Brent MacLaine

In Flight

31,000 feet up —
and the attendant pours tomato juice in plastic cups.
Then a wind bumps the belly of the plane.

Outside, on either side, a skein
of cirrus stretches like an ether that would take your breath away.
We are prayerful leaning over our trays.

After our meal, the movie screens appear —
and lovers try to take us higher into the cool frontiers
of their gilded bodies, her shoulders round

as the tops of pears, his head crowned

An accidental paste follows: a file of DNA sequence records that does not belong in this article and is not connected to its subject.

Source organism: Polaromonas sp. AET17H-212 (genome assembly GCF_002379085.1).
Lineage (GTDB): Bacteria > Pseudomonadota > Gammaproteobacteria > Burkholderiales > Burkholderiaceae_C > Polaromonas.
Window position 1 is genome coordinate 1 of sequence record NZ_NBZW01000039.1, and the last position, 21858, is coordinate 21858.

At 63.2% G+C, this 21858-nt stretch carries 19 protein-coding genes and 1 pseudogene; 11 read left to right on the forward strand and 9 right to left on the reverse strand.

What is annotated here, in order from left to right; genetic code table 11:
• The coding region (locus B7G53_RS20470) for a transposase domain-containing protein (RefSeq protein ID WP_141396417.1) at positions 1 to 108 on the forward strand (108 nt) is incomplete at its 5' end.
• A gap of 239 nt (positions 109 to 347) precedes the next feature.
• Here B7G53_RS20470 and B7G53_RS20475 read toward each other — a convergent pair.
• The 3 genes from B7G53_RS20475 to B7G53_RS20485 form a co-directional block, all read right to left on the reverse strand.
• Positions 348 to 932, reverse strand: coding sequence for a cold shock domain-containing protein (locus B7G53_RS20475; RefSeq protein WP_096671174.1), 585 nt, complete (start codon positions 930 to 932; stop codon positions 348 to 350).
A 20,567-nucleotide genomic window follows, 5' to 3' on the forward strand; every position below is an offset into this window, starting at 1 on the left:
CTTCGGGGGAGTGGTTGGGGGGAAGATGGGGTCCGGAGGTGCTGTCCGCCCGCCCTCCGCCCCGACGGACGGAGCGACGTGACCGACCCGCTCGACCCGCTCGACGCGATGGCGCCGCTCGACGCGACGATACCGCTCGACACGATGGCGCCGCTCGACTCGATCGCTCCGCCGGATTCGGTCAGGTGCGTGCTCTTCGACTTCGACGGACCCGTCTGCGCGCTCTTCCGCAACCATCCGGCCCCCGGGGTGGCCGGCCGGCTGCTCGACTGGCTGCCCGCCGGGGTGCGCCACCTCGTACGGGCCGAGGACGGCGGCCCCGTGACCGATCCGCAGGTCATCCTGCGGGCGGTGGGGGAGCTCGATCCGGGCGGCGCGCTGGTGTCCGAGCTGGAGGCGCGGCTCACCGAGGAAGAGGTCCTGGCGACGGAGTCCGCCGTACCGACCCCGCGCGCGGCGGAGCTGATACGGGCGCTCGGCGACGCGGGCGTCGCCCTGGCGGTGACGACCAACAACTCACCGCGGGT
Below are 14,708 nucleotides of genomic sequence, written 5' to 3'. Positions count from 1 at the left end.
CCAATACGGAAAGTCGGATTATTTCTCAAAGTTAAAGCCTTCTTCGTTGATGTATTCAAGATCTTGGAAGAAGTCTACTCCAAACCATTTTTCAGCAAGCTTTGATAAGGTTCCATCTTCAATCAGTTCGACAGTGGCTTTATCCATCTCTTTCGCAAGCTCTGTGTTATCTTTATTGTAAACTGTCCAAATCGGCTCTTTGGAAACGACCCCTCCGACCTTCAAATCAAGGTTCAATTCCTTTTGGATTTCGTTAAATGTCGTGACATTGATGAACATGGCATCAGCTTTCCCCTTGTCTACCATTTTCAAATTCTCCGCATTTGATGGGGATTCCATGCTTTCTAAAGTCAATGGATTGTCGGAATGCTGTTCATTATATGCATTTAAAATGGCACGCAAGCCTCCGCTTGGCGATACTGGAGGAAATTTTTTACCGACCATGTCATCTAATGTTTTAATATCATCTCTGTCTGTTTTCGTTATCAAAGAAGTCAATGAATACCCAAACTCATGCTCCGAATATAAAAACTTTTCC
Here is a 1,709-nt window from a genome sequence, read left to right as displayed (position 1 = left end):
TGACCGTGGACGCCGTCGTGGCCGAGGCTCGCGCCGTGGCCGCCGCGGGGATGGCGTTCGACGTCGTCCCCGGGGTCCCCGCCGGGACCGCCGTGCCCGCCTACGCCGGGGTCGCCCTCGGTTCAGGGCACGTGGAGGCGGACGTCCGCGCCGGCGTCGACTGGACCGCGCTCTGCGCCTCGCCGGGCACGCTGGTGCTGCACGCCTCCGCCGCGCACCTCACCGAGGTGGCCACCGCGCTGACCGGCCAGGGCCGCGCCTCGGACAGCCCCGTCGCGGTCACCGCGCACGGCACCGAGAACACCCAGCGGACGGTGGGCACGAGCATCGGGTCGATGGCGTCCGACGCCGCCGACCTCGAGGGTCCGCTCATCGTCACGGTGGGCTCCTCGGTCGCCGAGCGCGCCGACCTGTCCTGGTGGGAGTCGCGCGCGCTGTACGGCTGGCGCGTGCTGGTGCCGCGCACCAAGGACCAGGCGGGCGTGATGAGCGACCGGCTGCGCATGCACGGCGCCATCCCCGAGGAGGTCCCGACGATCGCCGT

with hair like wheat. Yet all of this propulsion, thrust, and lift,
still leaves us stalled mid-sky — adrift.

The rate of our ascent is mystified, for in our need
we hear not choirs — but engines whining on at cruising speed.

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